In the executive branch, the branch in which Trump, drainer of swamps, “serves,” Trump hasn’t instilled public confidence. But he has installed crackpots and rogues. From Michael Flynn, who left the administration less than two weeks after Trump’s inauguration to spend more time with his criminal defense attorneys, to Rick Perry, who resigned last week to brush up on the Ukrainian energy industry, Trump’s cabinet has been a revolving door of corruption and incompetence. Roughly half the key positions currently in the administration (using that term very loosely) are in an “acting” capacity, i.e., temps. For Laxalt, who after all penned a gushing endorsement of a man who would become the most scandal-plagued EPA director in that agency’s history, the Trump organization’s daily assault on trustworthy, credible governance must be particularly distressing. Except of course it isn’t.

Back in B.C. (before the chaos), Trump launched his political career by what would become a staple of his presidency — embracing inane and racist conspiracy theories — and tried to convince the American people that their president was illegitimate because he was born in Kenya. In other words, even before he became part of the U.S. government, Trump was undermining it.

But Laxalt, being Laxalt and all, is pretending to be concerned that the “impeachment games,” not Trump, are undermining confidence in the government.

Congress’s approval rating has been consistently abysmal for ages, and has even dipped into single digits on occasion. But the Gallup poll, the one our sensitive Young Master Adam would like us to believe vexes him so, found public approval of Congress has actually increased in the month since Nancy Pelosi declared the “impeachment games” officially open. An objective observer, that is, someone who will never be Adam Laxalt, might even suggest the first and most crucial step on the long, hard road toward restoring public confidence in government would be to hold to account the person currently at its head.

If and when Democrats bring impeachment charges, the evidence will be presented, and the case tried, in the Republican-controlled Senate (the place Laxalt spends most of his waking hours jonesing to be). Trump’s defenders there will have ample opportunity to make the case that preserving and protecting Trump’s presidency instead of the Constitution will be the real remedy to address Laxalt’s concern and “restore public confidence in government.”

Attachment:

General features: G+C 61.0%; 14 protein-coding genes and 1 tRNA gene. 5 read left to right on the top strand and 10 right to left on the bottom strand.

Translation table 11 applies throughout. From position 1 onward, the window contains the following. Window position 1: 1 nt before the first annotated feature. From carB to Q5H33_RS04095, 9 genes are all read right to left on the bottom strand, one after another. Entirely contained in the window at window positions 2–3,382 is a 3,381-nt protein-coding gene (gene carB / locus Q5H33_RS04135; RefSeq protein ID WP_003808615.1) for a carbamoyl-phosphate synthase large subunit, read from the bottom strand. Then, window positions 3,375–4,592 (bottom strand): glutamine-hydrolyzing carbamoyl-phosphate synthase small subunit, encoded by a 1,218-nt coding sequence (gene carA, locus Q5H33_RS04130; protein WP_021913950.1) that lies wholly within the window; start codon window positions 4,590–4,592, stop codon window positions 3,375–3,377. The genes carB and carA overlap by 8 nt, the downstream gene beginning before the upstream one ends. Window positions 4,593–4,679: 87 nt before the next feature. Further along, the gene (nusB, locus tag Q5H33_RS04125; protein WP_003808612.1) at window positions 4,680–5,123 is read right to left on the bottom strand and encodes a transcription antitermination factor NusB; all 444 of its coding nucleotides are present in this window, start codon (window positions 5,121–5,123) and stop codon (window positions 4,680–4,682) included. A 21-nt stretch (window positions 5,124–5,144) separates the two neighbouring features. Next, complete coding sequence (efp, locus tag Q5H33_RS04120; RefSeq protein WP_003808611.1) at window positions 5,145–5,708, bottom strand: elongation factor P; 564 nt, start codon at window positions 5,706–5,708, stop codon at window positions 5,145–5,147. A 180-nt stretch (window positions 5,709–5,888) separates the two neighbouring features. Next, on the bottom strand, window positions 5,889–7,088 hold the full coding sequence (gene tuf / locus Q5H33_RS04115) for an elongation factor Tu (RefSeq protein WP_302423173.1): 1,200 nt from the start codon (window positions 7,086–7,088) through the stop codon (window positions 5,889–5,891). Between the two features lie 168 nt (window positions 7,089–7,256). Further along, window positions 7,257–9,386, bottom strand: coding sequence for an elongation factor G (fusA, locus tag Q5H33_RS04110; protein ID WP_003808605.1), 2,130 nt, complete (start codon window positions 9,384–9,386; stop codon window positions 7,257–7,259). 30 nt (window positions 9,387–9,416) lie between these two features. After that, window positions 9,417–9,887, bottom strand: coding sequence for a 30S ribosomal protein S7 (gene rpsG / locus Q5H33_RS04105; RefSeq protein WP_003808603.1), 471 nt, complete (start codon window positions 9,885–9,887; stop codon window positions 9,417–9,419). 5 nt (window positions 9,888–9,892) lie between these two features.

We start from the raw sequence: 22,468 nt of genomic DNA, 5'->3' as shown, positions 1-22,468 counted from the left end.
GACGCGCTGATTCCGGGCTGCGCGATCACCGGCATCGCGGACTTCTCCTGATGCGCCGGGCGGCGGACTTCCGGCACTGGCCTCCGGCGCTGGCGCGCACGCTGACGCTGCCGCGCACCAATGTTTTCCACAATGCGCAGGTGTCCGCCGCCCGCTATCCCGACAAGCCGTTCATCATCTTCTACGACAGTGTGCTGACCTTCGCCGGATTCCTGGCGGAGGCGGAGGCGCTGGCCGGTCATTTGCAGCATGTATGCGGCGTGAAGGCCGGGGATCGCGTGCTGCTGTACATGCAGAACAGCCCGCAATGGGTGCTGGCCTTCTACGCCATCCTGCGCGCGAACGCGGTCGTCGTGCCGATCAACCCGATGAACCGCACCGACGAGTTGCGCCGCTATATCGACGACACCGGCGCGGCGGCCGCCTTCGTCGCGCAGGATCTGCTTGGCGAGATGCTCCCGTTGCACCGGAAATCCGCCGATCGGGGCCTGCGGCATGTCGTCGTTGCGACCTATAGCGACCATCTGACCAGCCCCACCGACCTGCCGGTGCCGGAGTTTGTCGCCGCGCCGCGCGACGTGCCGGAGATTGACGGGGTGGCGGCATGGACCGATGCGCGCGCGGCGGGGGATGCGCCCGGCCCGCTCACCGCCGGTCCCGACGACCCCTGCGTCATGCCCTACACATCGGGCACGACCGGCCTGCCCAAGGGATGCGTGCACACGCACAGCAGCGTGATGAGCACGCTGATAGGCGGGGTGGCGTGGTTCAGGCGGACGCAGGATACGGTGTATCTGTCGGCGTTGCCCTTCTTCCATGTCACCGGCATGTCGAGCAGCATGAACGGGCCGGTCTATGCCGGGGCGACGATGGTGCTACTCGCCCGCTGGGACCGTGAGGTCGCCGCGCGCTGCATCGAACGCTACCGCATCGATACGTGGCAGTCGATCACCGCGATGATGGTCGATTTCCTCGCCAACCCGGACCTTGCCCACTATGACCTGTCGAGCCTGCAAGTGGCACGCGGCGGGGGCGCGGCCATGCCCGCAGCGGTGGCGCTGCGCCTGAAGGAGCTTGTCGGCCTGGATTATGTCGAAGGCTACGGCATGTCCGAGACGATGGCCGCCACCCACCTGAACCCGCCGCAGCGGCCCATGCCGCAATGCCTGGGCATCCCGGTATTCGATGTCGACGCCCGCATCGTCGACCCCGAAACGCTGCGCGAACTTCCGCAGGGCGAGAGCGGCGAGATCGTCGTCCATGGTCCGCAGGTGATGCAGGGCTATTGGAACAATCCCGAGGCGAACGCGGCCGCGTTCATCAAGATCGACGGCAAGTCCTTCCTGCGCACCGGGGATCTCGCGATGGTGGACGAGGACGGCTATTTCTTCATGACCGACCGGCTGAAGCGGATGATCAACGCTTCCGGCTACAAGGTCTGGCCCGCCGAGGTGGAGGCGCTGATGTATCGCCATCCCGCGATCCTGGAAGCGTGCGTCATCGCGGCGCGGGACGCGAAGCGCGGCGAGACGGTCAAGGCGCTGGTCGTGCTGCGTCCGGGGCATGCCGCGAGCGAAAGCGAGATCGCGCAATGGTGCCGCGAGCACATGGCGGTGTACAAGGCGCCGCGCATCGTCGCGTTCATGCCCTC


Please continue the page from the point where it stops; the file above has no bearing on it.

And by “public,” Trump’s defenders only mean Trump’s supporters.

Laxalt (and his handlers; absent evidence to the contrary one should assume every political and public act of Laxaltness, from his tweets to his pictures with Giuliani’s Russian financed henchmen to deciding who he will run against and when, is vetted by Sheldon Adelson’s minions) is of course both a Trump defender and supporter. And while so many Republicans secretly wish Trump would disappear, but are too cowardly to say so, Laxalt seems the sort of callow fellow whose blind adoration of and unquestioning faith in Trump and Trumpism may be genuine and sincere.

In a way, that speaks rather well of Young Master Adam, because it indicates an enormous capacity for forgiveness.

After all, if not for Trump, Laxalt would be Nevada’s governor today.

Maybe it’s not forgiveness. Maybe Laxalt has just let Trump play him for a chump.

In either case, the damage Trump has inflicted on the nation is deep, ugly, and a good deal of it may be irreversible. It’s Laxalt, far more than Democrats, who has responded to this critical moment in the nation’s history by playing “games,” games of petty, shallow gambits and gimmicks calculated to advance his fledgling political career.

As Laxalt’s beloved leader might say, Sad.

Hugh Jackson
Editor | Hugh Jackson was editor of the Las Vegas Business Press, senior editor at the Las Vegas CityLife weekly newspaper, daily political commentator on the Las Vegas NBC affiliate, and author of the Las Vegas Gleaner political blog. Prior to moving to Las Vegas, he was a reporter and editor at the Casper (Wyoming) Star-Tribune.